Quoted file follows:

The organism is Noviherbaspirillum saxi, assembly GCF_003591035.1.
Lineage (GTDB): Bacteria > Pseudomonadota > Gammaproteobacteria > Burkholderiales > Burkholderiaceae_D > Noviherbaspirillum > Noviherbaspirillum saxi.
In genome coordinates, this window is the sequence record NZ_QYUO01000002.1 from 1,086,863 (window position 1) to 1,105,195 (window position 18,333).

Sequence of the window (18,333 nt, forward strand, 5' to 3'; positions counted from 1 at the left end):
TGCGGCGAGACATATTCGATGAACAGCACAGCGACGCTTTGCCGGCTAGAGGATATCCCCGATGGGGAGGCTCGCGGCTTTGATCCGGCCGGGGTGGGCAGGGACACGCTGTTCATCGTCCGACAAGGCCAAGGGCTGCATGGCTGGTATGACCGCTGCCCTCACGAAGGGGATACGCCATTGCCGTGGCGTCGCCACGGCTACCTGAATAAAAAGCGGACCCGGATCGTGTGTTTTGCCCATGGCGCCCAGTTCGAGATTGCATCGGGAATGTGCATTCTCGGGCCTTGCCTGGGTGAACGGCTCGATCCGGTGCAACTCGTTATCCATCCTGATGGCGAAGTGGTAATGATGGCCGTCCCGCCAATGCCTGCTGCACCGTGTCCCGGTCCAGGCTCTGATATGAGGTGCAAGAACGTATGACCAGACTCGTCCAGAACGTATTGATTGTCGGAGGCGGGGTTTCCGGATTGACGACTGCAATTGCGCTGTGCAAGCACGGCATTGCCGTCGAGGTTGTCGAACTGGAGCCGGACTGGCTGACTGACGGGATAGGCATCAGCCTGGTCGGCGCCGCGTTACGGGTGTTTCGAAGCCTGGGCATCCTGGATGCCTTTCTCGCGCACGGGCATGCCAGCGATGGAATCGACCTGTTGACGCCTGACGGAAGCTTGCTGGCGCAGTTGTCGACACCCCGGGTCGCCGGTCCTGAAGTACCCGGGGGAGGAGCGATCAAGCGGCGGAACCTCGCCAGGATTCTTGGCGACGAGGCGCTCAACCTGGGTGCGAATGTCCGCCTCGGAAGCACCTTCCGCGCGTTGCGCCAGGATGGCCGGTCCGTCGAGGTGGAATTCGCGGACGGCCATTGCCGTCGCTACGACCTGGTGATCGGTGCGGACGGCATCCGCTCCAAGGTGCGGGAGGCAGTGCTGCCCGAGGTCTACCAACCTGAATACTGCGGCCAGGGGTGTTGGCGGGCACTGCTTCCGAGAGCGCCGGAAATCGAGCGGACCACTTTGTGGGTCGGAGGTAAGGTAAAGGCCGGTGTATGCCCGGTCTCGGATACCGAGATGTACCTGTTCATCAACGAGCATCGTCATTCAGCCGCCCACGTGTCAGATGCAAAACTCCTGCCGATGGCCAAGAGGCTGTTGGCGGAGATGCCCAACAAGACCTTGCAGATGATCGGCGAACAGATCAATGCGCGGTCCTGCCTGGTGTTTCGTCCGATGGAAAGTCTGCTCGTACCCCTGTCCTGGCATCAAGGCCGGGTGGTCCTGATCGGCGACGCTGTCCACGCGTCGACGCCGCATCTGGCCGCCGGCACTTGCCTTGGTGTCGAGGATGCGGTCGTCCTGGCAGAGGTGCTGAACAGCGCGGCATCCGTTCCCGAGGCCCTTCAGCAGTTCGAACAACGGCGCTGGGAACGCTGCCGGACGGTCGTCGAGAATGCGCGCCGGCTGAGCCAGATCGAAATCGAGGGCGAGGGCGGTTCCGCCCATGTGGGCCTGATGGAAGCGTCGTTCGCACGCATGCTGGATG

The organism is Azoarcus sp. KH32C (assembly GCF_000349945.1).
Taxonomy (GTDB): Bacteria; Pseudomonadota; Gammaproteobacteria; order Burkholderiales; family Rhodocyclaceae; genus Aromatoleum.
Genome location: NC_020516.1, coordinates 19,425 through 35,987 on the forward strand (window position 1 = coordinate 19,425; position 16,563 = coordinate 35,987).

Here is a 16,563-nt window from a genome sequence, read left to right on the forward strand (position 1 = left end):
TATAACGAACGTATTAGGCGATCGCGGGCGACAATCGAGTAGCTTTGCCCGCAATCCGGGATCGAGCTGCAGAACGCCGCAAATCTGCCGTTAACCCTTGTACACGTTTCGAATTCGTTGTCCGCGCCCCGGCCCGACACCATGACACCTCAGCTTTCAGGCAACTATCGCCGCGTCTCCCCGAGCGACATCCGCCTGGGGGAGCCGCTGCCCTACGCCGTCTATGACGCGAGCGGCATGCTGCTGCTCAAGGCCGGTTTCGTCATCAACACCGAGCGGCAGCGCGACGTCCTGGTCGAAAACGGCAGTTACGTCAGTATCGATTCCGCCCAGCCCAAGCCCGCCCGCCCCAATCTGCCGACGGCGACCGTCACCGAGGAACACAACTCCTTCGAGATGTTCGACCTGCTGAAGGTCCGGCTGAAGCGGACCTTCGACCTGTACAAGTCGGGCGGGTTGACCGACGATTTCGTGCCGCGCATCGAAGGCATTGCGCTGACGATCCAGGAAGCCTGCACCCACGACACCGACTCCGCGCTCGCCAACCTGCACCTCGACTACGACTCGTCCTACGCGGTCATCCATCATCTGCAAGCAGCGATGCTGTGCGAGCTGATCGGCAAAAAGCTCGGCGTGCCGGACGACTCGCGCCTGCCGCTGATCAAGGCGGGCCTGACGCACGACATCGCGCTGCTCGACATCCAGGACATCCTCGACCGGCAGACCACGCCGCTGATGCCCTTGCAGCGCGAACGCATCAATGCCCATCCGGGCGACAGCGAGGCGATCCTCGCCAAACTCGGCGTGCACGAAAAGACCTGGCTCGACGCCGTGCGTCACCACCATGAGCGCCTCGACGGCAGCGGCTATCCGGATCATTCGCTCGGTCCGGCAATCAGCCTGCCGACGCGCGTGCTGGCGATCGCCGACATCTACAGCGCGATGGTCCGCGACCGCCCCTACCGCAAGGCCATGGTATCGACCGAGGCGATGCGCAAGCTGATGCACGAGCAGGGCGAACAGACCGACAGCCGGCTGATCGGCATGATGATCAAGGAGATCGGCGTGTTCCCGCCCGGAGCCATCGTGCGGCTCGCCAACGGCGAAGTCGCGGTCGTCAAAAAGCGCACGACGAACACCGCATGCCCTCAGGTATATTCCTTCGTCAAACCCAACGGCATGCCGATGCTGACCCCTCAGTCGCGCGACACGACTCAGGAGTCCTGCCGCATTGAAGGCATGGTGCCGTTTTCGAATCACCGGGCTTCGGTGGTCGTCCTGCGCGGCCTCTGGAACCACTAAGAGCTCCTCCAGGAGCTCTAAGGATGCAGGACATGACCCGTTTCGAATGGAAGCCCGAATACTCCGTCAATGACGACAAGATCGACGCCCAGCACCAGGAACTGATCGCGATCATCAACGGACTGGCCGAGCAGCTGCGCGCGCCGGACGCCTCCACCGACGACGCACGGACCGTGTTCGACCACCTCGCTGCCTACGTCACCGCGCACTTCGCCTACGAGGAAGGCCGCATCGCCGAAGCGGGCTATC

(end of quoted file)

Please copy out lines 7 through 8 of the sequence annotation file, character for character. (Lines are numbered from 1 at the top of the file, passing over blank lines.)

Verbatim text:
Taxonomy (GTDB): Bacteria; Pseudomonadota; Gammaproteobacteria; order Burkholderiales; family Rhodocyclaceae; genus Aromatoleum.
Genome location: NC_020516.1, coordinates 19,425 through 35,987 on the forward strand (window position 1 = coordinate 19,425; position 16,563 = coordinate 35,987).